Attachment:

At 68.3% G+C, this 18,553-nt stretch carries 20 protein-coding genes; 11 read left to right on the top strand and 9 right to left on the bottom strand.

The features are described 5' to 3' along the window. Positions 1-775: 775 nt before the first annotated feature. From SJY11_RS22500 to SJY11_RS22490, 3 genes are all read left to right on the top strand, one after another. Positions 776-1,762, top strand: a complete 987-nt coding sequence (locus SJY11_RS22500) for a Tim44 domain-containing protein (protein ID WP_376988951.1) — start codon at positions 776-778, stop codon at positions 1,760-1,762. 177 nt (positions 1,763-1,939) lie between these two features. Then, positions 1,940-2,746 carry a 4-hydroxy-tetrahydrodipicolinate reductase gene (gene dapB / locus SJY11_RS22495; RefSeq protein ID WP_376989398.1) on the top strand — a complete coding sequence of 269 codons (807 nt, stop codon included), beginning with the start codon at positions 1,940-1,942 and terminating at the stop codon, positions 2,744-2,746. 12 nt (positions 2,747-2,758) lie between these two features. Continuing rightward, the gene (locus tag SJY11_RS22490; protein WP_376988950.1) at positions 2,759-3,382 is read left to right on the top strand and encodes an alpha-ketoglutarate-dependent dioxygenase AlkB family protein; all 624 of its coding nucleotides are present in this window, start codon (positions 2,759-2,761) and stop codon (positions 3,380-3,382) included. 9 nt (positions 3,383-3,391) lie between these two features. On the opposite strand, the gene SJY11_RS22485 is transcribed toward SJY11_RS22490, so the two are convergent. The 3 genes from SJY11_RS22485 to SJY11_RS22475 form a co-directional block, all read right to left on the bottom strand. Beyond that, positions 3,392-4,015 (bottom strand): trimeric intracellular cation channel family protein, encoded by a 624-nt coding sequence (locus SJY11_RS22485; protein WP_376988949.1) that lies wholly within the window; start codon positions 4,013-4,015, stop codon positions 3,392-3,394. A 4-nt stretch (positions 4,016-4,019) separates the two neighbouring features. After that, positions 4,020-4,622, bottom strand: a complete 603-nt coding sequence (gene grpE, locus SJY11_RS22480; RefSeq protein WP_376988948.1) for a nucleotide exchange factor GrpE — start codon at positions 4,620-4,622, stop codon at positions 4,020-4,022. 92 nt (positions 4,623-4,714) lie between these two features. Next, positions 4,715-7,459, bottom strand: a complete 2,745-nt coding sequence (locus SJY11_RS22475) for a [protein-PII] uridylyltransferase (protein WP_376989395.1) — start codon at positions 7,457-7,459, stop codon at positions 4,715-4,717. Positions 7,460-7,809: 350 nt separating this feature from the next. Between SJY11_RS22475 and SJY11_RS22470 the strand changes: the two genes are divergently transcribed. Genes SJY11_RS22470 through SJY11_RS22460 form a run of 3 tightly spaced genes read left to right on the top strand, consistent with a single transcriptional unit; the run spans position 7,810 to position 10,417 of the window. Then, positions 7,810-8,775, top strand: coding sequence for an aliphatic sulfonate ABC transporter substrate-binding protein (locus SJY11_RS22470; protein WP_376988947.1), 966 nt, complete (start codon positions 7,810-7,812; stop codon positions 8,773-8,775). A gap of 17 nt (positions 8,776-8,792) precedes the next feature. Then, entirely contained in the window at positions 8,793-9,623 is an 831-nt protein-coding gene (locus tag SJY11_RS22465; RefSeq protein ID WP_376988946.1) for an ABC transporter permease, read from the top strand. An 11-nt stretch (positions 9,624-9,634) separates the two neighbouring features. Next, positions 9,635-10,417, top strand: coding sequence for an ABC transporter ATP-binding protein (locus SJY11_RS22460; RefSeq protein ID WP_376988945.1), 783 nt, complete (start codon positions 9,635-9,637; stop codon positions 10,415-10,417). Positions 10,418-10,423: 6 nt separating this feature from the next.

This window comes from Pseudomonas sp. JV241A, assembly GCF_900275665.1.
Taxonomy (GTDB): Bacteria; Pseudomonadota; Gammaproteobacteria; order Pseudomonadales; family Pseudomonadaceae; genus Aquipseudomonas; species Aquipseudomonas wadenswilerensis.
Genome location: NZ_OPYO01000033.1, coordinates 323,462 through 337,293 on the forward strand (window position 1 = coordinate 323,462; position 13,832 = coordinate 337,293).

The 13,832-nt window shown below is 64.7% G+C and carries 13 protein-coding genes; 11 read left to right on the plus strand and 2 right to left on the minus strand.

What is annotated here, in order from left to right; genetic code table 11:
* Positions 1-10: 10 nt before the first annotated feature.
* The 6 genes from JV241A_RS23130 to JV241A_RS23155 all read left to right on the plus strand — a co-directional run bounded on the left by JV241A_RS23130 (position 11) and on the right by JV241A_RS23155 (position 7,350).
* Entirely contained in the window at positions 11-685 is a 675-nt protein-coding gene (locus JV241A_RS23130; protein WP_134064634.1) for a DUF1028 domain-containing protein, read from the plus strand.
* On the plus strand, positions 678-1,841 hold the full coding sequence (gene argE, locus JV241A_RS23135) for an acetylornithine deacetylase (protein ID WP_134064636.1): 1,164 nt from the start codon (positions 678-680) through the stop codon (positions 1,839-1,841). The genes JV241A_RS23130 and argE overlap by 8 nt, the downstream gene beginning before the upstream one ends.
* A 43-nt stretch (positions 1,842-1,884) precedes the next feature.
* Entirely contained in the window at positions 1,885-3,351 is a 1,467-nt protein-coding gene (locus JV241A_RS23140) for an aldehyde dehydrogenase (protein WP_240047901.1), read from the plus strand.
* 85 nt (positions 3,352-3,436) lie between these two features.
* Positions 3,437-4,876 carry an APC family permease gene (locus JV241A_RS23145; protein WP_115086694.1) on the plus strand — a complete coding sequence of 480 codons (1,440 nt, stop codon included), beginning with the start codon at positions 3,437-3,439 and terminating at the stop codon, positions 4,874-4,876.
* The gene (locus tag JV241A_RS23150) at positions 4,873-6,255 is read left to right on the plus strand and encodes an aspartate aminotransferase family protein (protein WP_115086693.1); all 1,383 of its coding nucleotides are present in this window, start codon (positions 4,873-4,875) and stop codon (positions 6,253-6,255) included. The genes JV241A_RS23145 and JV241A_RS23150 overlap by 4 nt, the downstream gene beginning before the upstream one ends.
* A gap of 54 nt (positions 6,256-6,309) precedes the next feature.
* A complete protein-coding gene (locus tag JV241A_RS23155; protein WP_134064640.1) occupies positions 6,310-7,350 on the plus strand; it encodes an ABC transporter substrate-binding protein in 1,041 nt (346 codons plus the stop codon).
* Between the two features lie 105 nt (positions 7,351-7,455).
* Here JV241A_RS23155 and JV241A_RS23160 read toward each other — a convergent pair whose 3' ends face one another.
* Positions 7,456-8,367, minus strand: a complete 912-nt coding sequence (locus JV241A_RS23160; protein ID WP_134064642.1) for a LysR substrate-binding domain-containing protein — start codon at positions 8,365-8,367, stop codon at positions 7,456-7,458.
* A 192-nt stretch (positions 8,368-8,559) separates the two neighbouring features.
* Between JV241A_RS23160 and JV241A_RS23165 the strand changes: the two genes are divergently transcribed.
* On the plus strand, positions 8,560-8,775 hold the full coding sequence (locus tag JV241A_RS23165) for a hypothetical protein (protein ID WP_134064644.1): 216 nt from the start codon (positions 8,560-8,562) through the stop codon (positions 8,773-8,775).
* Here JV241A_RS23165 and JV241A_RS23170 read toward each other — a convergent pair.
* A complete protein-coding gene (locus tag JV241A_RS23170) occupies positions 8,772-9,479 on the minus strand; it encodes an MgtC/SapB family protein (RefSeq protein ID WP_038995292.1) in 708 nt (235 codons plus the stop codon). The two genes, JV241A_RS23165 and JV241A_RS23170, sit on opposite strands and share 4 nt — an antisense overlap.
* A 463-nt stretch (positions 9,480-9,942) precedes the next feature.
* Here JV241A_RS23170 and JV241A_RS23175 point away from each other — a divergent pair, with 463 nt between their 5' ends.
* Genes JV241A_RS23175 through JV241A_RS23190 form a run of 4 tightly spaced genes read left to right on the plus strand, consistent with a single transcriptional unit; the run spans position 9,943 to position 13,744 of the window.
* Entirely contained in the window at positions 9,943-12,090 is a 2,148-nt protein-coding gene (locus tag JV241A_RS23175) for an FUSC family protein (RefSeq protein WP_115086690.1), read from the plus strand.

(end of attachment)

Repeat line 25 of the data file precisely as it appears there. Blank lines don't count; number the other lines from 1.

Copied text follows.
* Here JV241A_RS23165 and JV241A_RS23170 read toward each other — a convergent pair.